Shooting to Kill: How an Independent Producer Blasts Through the Barriers to Make Movies That Matter

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  • Format: Paperback
  • Copyright: 2009-07-27
  • Publisher: HarperCollins Publications
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Complete with behind-the-scenes diary entries from the set of Vachon's best-known fillms, Shooting to Kill offers all the satisfaction of an intimate memoir from the frontlines of independent filmmakins, from one of its most successful agent provocateurs -- and survivors. Hailed by the New York Times as the "godmother to the politically committed film" and by Interview as a true "auteur producer," Christine Vachon has made her name with such bold, controversial, and commercially successful films as "Poison," "Swoon," Kids," "Safe," "I Shot Andy Warhol," and "Velvet Goldmine." Over the last decade, she has become a driving force behind the most daring and strikingly original independent filmmakers-from Todd Haynes to Tom Kalin and Mary Harron-and helped put them on the map.So what do producers do? "What don't they do?" she responds. In this savagely witty and straight-shooting guide, Vachon reveals trheguts of the filmmaking process--rom developing a script, nurturing a director's vision, getting financed, and drafting talent to holding hands, stoking egos, stretching every resource to the limit and pushing that limit. Along the way, she offers shrewd practical insights and troubleshooting tips on handling everything from hysterical actors and disgruntled teamsters to obtuse marketing executives.Complete with behind-the-scenes diary entries from the sets of Vachon's best-known films, Shooting To Kill offers all the satisfactions of an intimate memoir from the frontlines of independent filmmaking, from one of its most successful agent provocateurs-and survivors.

Table of Contents

Chapter 1 A Day in the Life
Chapter 2 Development: The Immaculate Conception
Chapter 3 The Budget: Making It Count
The Cost Report
Two Super-Low Budgets with Notes
Diary Interlude #1 Anatomy of a Deal Gone Awry
Chapter 4 Financing: Shaking the Money Tree
Diary Interlude #2 I Shot Andy Warhol: Production
Chapter 5 Actors: Handle With Care
Diary Interlude #3 The Line Producer
Chapter 6 Crewing Up: Get a Grip
Diary Interlude #4 Velvet Goldmine: The Days and Nights
Chapter 7 The Shoot: Kill or Be Killed
Diary Interlude #5 Post-Production Diary: Negativity
Chapter 8 Post Production: A Big Production
Diary Interlude #6 The Festival Game
Chapter 9 Distribution, Marketing, and Release: Out of the Frying Pan
Chapter 10 The Next Movie
Index 323


Shooting to Kill

Chapter One

A Day in the Life:

On the way to my office in Manhattan today, I passed a movie shoot on the street, and was hailed by the second assistant director, a hearty girl from the Bronx I used to work with. "It's this nightmare low-budget movie," she explained, and then started the litany: "I mean, it's eight o'clock, and crew call's in twenty minutes, and there isn't any coffee, and everyone is late, and the grip truck went to the wrong location and the APOC just quit, the sides aren't here, and the D.P. wants a light we didn't order..."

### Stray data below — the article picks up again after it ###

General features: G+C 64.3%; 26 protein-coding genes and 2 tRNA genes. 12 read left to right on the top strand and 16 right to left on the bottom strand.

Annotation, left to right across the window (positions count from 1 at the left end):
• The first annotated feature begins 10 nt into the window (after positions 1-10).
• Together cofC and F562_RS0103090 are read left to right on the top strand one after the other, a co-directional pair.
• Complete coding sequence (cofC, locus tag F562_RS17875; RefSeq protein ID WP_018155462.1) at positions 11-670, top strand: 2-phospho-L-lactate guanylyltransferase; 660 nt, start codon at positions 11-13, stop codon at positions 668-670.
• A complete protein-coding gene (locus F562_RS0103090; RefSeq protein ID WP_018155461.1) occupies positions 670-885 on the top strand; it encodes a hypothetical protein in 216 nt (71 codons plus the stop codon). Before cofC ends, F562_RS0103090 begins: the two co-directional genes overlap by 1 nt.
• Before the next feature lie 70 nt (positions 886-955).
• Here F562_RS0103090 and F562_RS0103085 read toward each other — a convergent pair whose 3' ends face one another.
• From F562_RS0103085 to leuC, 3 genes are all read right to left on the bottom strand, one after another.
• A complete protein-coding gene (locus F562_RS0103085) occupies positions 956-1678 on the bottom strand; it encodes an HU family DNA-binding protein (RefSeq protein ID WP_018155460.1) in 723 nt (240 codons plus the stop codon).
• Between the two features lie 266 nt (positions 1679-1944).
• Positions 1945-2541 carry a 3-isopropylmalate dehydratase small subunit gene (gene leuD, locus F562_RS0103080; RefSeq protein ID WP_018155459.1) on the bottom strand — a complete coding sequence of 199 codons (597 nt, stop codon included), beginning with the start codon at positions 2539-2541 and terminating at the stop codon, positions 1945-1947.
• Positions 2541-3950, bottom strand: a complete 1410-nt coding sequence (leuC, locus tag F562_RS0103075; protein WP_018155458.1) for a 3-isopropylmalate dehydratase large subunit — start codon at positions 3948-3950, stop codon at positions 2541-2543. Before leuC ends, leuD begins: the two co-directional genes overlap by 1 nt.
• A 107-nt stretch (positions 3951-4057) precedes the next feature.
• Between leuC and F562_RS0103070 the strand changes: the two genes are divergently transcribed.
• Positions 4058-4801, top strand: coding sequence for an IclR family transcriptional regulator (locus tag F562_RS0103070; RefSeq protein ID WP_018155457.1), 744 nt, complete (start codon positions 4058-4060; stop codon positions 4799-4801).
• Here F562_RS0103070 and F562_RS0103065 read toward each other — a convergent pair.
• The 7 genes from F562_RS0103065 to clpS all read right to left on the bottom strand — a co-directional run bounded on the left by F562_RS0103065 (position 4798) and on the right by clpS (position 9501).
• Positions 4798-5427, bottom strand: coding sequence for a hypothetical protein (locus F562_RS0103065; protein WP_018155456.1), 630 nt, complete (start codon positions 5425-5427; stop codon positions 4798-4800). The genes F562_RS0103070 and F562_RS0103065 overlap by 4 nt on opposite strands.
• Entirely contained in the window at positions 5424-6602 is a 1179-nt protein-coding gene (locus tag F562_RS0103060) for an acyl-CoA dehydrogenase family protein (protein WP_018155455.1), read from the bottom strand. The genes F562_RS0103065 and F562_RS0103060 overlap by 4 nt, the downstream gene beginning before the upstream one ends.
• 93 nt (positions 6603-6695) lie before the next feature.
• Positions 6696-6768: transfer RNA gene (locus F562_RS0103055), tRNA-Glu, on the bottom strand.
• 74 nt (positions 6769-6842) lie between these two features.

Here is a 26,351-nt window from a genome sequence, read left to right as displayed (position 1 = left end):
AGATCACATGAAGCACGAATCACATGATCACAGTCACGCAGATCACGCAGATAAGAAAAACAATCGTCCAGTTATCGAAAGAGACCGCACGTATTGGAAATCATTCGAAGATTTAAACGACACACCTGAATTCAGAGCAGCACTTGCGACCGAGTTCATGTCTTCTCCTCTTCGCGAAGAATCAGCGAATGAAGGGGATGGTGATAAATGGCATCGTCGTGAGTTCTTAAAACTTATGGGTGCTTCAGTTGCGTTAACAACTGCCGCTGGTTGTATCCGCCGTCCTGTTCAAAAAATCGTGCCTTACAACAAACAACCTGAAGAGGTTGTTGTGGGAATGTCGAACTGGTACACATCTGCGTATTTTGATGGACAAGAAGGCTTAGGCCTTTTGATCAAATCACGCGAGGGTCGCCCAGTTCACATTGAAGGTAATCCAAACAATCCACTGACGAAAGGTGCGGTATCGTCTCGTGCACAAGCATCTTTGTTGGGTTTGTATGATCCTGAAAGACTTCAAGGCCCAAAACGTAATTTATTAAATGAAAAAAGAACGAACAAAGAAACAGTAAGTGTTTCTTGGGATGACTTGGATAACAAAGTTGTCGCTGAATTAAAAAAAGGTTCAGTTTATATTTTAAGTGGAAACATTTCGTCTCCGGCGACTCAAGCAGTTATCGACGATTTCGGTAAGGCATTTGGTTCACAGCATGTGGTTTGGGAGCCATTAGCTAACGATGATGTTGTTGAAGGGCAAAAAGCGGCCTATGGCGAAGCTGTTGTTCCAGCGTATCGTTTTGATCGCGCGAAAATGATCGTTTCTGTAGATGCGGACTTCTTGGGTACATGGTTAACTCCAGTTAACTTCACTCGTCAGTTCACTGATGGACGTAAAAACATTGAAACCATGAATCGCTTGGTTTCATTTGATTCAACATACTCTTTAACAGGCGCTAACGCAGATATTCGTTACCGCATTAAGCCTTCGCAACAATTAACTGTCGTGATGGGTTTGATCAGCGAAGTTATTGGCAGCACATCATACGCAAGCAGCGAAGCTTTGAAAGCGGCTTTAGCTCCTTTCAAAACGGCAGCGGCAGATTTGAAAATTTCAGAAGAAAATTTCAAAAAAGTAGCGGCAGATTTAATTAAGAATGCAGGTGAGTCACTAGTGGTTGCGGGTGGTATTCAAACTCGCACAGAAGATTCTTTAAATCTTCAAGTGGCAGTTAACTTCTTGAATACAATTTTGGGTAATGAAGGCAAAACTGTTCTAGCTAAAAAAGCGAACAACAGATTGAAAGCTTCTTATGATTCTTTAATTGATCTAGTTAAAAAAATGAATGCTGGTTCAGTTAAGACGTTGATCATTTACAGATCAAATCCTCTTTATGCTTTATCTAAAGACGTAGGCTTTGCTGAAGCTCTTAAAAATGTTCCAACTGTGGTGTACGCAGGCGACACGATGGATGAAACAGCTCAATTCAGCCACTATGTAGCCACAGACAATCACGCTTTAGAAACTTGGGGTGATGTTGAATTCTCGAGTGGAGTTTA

"Stop!" I said. "I can't hear this!" Low-budget filmmaking is like childbirth. You have to repress the horror or you'll never do it again. I bid her good-bye and continued on my way, past the $800,000 dollar movie set where the crew looked like a bunch of thirteen-year-olds with tool belts and baseball caps. A lone production assistant desperately tried to keep an eye on two open vehicles while homeless people milled around, attentive. The craft service table-the mandated food and drink station -- was especially grim: a jar of iced tea mix, a black banana, a handful of broken chips, some used paper cups. That sums it up, I thought: a pathetic table in the middle of nowhere with nothing on it you'd eat in a million years.

This is the romantic world of low-budget filmmaking. It's the world in which I've toiled for fifteen wearisome, exhilarating years, working for little money on the kinds of movies that seldom end up at the local multiplex. And unless someone gives me forty million dollars to make a picture about bisexual rockers, or a sympathetic pedophile, or a woman who wakes up one day and realizes that modem society is slowly poisoning her to death, it's the world in which I'll stay. That I'm forever "independent" makes me a little sad-until I arrive at my office and see the posters for the films I've produced, provacative and risky films, on which I've. felt like an intimate collaborator: Poison, Swoon, Kids, Safe, I Shot Andy Warhol, Go Fish, Velvet Goldmine. Hollywood producers often have to eat worse than black bananas.